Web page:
Nike, the overlord of the sports-industrial complex, wants to take control of the narrative. Long before the final piece of yellow confetti fell on Oracle Arena on Tuesday, they dropped Durant’s championship ad called “Debate This,” a 60-seconder dramatization of the Warriors star’s career as described by his critics, convened at a giant round table as if members of an intergalactic senate of hot sports takes. It ends with Durant finally winning a championship — a prospect so certain, that Nike spent real dollars for a commercial anticipating it — and the critics falling silent. It was funny how a supposedly badass ad could betray such gross naivete on the nature of sports discussions (I actually kept misreading “debate this” as “delete this”). Nike’s image is predicated on beautiful single-statement simplicity. Nothing in the history of capitalist sloganeering beats “Just Do It.” But there is nothing simple about this Warriors title. Winning, weirdly enough, isn’t everything.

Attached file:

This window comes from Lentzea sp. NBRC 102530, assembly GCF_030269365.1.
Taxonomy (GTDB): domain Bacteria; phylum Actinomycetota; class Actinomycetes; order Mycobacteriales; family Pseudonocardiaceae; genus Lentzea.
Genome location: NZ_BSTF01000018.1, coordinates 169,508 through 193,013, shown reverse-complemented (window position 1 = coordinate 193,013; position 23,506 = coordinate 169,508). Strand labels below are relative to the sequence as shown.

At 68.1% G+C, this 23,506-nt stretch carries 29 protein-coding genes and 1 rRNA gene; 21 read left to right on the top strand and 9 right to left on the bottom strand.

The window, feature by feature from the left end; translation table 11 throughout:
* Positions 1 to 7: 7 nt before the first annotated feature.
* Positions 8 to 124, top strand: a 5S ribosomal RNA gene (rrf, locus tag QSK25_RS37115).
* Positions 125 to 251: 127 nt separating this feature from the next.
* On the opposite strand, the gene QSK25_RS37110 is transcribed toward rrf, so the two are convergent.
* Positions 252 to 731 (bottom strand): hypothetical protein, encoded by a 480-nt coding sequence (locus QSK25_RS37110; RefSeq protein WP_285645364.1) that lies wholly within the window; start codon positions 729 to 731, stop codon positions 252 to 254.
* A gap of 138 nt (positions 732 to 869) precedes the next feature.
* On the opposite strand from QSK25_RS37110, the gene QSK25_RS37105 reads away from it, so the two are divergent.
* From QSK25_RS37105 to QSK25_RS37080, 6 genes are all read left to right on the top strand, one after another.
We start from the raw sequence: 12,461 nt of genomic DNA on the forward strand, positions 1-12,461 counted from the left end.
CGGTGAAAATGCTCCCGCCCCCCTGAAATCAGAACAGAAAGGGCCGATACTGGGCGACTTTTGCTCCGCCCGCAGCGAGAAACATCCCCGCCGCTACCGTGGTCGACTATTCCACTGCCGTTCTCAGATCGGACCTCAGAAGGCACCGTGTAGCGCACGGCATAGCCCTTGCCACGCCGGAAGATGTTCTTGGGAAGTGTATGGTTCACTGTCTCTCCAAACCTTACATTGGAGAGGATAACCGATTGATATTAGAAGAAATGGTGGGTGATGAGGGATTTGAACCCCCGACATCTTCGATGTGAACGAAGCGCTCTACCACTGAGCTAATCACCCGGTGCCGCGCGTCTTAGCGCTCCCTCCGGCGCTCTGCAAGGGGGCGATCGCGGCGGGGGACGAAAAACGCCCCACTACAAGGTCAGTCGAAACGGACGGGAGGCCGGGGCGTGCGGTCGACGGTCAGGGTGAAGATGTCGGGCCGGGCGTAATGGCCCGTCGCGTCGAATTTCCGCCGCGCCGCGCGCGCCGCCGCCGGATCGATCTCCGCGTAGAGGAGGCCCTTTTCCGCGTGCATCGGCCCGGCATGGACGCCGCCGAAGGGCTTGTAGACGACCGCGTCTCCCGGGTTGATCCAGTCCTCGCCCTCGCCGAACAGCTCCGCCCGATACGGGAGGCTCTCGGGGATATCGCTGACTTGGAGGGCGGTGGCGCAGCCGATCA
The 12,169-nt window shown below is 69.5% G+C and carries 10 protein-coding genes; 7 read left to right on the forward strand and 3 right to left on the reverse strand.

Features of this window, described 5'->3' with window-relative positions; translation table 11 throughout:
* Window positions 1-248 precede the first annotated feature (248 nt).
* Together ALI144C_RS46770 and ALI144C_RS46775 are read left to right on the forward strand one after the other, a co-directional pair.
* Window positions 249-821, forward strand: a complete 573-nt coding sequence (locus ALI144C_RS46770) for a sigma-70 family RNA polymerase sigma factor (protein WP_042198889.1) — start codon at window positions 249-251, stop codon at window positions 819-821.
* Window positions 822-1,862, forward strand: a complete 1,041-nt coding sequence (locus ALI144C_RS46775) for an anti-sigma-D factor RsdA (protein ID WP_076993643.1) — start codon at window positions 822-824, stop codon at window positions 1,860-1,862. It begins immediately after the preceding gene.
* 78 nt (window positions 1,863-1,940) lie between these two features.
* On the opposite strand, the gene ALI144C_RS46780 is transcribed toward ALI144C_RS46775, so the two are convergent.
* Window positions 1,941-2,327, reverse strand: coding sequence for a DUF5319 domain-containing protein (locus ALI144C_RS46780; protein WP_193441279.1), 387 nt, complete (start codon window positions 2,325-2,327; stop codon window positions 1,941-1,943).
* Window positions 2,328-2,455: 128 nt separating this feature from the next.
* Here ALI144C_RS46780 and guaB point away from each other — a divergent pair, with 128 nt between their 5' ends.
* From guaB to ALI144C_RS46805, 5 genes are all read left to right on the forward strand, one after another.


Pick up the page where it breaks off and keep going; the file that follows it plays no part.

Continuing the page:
Conflicting Reasons

The 2016-2017 Golden State Warriors is where my conflicting reasons for watching sports collide in a sort of traumatic sports fandom vehicular accident. The minutiae of their game is beautiful in a way that is simply unmatched in basketball history — position-less basketball finally realized, leading to a constant and seamless flow of cutting, passing, screening, and shooting. The parts were already interchangeable even before Durant’s inclusion, but the seven-foot basketball Swiss Army knife unlocked the Warriors’ god mode. As Danny Chau of sports site The Ringer wrote, “Durant essentially took Steph’s, Klay’s and Draymond’s powers, combined them, and became Captain Planet.”